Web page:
It was that time of year again. Time to create the latest in the Access (one of our favorite clients) series of television commercials. The scripts had been written, the locations and actors approved (much to Darren’s dismay seeing as how he had to be in them again!) and we were ready to go. So, Darren and I packed our bags and headed on down to the “Keepin’ it Weird” capital of Texas – Austin.

As we descended into the Austin airport we didn’t know what to expect. The day started out with a bang with Big D discovering that the rental car lady had the same birthday as he did (she was super excited and called her manager who consequently had the same birthday as well…we chatted on speaker phone – awkward!) Upon arriving at our destination our day got even better. We had chosen Action Figure to be our production/post house and a better choice could not have been made. We were treated like commercial royalty (see inset couch pics below and name on the marquis), the studio was totally legit (see inset of mammoth Cyc) and the crew… well, they were ridiculously talented.

We had a grueling schedule, shooting three different television spots over the course of two days with multiple locations and actors. We commend our Producer, Meredith, for her skills in herding all of us from place to place and mostly on schedule. So all of this is sounding quite like a walk in the park, and for the most part it was… enter accident prone me.

One of the spots has two women working out at the gym. The camera focuses in on one lady who is running and checking her banking account on her mobile phone. I was not this lady, but rather the filler woman beside her. My task was simple, run on a treadmill. That’s it, no words, no special movement, just put one foot in front of the other… yeah, that didn’t quite happen.

I actually managed to make it through the whole commercial sequence, it was the dismount that got me. In order to exit the scene I had to step over the other woman’s moving treadmill. Well, I glanced at something at the last minute whilst mid stride and managed to step down with my right foot on the moving part of the treadmill. My foot went flying out from underneath me and the next thing I know I was fully launched in the air… and as most of you know, what comes up, must come down… and come down I did, right on my exposed right hip and knee. I scrambled to get up before anyone noticed the almost 6 ft blonde woman lying on the ground, but the loud thud I made didn’t allow me to do that. With much protestation I declared that I was fine and that it didn’t hurt (man that was a lie). I picked my ego up off the ground dusted it off and tried to move on to the next shot… albeit with a limp. Consequently, the bruise on my right hip is grotesque and resembles a great tie-dye Tee… The pic below doesn’t quite do it justice, but you get the gist.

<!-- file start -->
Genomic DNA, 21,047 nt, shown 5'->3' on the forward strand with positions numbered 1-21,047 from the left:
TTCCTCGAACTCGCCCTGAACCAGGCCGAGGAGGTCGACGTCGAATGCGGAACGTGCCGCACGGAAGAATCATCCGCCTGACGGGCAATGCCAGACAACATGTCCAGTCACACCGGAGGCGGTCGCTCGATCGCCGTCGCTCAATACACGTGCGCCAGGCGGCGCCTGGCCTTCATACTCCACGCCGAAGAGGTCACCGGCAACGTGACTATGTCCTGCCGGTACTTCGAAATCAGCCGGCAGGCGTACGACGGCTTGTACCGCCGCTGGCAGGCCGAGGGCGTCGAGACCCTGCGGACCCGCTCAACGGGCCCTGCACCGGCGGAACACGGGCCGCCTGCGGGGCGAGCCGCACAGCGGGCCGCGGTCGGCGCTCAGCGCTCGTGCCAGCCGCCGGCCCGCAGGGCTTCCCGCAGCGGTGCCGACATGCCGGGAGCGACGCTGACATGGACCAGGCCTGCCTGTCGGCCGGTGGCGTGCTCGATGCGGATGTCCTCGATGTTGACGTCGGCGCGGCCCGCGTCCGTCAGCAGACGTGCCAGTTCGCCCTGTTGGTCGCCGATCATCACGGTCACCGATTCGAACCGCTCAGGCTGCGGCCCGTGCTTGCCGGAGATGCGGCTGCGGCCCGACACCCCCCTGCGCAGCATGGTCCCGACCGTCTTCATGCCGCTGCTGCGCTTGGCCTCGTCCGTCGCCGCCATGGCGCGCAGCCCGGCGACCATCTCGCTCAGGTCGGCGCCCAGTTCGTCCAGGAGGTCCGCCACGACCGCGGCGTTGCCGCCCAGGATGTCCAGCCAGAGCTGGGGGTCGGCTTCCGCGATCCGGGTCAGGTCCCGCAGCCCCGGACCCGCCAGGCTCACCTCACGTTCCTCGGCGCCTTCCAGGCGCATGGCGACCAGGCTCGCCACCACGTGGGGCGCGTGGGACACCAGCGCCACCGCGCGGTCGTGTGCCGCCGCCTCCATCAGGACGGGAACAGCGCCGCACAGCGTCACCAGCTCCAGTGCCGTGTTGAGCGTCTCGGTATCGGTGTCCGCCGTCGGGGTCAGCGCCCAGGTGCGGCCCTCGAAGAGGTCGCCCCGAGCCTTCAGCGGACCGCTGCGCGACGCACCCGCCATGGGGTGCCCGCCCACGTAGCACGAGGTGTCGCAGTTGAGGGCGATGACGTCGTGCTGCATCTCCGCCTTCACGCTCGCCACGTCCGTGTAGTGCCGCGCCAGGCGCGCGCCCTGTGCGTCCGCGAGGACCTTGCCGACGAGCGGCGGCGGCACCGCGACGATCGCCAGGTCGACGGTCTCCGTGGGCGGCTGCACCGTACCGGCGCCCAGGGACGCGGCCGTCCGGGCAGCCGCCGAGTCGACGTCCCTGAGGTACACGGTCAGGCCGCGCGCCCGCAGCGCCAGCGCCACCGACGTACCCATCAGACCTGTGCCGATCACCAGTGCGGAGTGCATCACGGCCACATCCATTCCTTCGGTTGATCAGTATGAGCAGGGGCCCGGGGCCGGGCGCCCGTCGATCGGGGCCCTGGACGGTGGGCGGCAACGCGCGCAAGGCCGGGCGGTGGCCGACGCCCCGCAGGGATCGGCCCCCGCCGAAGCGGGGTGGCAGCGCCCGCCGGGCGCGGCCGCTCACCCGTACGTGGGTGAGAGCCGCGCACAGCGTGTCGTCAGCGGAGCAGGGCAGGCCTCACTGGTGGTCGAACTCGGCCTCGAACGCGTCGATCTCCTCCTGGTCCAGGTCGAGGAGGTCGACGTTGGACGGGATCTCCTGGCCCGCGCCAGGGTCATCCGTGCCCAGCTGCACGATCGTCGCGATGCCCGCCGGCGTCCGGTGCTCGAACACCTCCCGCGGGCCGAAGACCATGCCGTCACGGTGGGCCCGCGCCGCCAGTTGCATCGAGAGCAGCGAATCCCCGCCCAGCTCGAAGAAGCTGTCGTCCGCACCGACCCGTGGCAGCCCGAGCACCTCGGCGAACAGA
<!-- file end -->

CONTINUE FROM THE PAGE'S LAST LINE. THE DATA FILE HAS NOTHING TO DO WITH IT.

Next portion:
That night we had a fantastic meal with Ariel (the director) and Meredith. We chatted about the shoot, movies and of course food. A lovely evening to end a great day of filming. But, it had to come to a close because we all needed to do it again the next day.

Day two was all about Darren. And, while the big man won’t tell you this (because he is actually very humble) he is a dang good actor and the camera loves him. So, for twelve consecutive hours he put up with me and the director stopping him and “taking it from the top.” A good sport to say the least. Fortunately, Darren is also less accident prone than I, and managed to stay upright the whole day!

As the day came to a close I think everyone on the set was really excited about what had been accomplished. Darren and I raced to the Austin Airport where, once through security (Darren takes longer to get reassembled than most girls…), we sat down to enjoy a BBQ meal from the famous Salt Lick BBQ. Nothing like a cold one and some BBQ to put a period on the day.

The spots are now in post and we can’t wait to see the final outcome. What did we learn from this experience? We are willing to do just about anything for a client – create, direct, act and even take a hit.